The expedition was doomed but turned into a story of survival, as North of England Reporter Yasmin Bodalbhai reports
The wreck of Sir Ernest Shackleton’s famous ship Endurance has been found 107 years after it became trapped in sea ice and sank off the coast of Antarctica.
The wooden ship had not been seen since it went down in the Weddell Sea in 1915, and in February the Endurance22 Expedition set off from Cape Town, South Africa, a month after the 100th anniversary of Sir Ernest’s death on a mission to locate it.
Sir Ernest and his crew set out from Plymouth to achieve the first land crossing of Antarctica but Endurance became trapped in dense pack ice, forcing the 28 men on board to eventually abandon ship.
After camping in gruelling conditions on the ice for 10 months he endured hundreds of miles in a tiny lifeboat in order to reach the island of South Georgia, with most of his crew eventually rescued.
The Falklands Maritime Heritage Trust said Endurance was found at a depth of 3,008 metres and approximately four miles south of the position originally recorded by the ship’s captain Frank Worsley.
The expedition’s director of exploration said footage of Endurance showed it to be intact and “by far the finest wooden shipwreck” he has seen.
Mensun Bound said: “We are overwhelmed by our good fortune in having located and captured images of Endurance.
“It is upright, well proud of the seabed, intact, and in a brilliant state of preservation. You can even see ‘Endurance’ arced across the stern, directly below the taffrail.
“This is a milestone in polar history.”
Dr John Shears, the expedition leader, said his team, which was accompanied by historian Dan Snow, had made “polar history” by completing what he called “the world’s most challenging shipwreck search”.
He said: “In addition, we have undertaken important scientific research in a part of the world that directly affects the global climate and environment.
“We have also conducted an unprecedented educational outreach programme, with live broadcasting from on board, allowing new generations from around the world to engage with Endurance22 and become inspired by the amazing stories of polar exploration, and what human beings can achieve and the obstacles they can overcome when they work together.”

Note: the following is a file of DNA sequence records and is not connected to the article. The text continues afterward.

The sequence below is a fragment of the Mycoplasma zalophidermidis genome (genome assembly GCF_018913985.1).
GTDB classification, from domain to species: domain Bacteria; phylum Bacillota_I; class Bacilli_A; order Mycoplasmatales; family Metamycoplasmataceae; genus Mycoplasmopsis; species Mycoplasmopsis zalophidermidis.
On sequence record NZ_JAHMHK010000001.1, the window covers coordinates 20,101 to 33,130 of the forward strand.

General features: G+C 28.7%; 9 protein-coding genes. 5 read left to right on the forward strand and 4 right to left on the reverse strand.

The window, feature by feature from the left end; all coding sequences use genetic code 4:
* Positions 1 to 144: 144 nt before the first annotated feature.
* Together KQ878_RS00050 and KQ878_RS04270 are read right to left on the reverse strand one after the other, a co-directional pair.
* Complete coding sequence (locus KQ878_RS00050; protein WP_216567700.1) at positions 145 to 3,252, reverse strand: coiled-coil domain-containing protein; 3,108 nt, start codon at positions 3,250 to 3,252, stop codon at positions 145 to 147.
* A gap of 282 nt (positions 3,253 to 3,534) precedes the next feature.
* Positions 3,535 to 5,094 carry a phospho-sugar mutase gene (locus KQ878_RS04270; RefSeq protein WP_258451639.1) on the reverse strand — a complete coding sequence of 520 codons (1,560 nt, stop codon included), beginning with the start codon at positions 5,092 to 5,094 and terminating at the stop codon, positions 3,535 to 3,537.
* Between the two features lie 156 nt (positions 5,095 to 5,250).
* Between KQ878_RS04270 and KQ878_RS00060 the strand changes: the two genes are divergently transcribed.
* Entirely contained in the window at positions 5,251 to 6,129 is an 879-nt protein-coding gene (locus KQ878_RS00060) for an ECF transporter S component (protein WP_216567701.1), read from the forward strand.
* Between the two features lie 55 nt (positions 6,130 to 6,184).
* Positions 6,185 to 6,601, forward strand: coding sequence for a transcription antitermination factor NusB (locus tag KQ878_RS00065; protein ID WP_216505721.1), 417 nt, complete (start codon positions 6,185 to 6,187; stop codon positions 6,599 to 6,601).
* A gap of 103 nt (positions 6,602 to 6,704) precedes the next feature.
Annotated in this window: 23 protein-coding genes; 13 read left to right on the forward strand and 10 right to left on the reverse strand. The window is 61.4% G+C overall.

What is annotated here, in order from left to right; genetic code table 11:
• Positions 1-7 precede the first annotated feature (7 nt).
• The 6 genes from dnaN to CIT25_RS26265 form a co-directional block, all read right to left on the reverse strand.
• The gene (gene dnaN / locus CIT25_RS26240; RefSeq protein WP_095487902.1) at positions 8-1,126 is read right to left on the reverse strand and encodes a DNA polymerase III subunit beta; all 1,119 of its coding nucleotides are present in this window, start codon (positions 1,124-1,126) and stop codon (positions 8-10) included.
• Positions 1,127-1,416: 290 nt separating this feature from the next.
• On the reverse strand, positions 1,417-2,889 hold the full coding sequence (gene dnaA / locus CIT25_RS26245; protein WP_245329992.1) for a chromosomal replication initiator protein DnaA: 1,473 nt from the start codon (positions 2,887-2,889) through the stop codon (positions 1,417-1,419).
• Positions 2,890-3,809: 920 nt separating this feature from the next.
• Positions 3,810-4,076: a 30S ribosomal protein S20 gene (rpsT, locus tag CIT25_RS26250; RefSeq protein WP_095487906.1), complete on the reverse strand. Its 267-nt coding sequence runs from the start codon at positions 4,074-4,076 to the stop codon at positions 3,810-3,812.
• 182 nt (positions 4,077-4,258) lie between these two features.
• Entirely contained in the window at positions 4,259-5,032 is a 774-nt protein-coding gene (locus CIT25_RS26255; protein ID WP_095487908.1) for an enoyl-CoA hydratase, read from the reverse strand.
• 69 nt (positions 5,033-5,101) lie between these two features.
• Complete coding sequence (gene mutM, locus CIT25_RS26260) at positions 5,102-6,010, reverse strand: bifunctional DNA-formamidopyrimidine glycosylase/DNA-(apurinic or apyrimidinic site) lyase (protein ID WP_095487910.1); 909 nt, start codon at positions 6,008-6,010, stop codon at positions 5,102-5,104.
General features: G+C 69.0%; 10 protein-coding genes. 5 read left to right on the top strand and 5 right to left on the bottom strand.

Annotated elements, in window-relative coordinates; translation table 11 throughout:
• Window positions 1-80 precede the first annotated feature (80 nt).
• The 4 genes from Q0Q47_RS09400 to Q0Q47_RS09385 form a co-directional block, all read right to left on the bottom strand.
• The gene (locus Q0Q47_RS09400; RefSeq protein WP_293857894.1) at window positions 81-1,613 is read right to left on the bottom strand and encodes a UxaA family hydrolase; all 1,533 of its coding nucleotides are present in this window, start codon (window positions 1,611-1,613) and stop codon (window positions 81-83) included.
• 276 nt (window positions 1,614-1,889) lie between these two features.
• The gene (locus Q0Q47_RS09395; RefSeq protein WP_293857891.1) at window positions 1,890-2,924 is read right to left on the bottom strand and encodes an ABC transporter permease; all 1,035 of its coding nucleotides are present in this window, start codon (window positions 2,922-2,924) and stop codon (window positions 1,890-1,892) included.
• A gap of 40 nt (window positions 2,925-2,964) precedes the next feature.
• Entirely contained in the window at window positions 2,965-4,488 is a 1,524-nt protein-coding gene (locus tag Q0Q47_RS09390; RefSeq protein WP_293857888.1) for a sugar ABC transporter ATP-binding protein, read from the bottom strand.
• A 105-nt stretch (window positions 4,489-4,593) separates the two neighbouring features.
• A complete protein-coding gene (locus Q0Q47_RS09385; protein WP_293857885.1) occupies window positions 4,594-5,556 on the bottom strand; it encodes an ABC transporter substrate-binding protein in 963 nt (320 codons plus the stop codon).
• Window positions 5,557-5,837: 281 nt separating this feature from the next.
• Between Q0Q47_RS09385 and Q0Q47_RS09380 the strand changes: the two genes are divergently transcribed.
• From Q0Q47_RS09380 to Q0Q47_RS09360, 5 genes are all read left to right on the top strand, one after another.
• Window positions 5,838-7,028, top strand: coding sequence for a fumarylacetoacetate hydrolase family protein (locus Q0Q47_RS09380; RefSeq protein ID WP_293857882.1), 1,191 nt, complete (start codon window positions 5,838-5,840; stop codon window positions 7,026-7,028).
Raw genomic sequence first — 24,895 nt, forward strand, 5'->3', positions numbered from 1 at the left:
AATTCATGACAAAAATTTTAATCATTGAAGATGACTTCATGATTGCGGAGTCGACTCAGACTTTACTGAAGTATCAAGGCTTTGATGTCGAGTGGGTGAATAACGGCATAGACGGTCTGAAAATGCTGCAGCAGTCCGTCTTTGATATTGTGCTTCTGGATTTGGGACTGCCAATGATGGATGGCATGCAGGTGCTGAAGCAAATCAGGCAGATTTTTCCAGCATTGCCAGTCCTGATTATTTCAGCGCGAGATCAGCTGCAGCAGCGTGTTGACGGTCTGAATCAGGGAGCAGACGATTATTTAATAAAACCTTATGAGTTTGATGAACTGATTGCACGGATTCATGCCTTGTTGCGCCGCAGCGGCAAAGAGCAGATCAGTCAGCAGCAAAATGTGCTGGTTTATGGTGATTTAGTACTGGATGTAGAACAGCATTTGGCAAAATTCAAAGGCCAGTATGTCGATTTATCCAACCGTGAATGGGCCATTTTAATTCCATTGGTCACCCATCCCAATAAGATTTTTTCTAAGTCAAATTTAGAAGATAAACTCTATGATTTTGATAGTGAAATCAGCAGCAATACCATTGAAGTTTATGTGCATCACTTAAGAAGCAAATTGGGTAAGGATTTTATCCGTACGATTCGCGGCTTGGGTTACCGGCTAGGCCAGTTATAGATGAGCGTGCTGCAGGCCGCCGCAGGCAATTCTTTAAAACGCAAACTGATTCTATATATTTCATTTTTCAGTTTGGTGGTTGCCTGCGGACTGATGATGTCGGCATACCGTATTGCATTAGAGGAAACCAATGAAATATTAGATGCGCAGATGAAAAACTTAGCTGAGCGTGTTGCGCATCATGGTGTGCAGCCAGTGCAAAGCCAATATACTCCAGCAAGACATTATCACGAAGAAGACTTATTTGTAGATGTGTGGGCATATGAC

Dan Snow said on Twitter: “Endurance has been found. Discovered at 3,000 metres on 5 March 2022, 100 years to the day since Shackleton was buried.
“After weeks of searching Endurance was found within the search box conceived by Mensun Bound, only just over four miles south of the location at which its captain Frank Worsley calculated it had sunk. The entire team aboard #Endurance22 are happy and a little exhausted!
“Nothing was touched on the wreck. Nothing retrieved. It was surveyed using the latest tools and its position confirmed. It is protected by the Antarctic Treaty. Nor did we wish to tamper with it.”
He said the wreck is “coherent” and in an “astonishing state of preservation”.
Last month a row erupted when a group of Australian explorers said they had found the wreck of Captain James Cook's Endeavour.
But their counterparts in the USA branded the announcement "premature", and implied the claim had been driven by "Australian emotions or politics".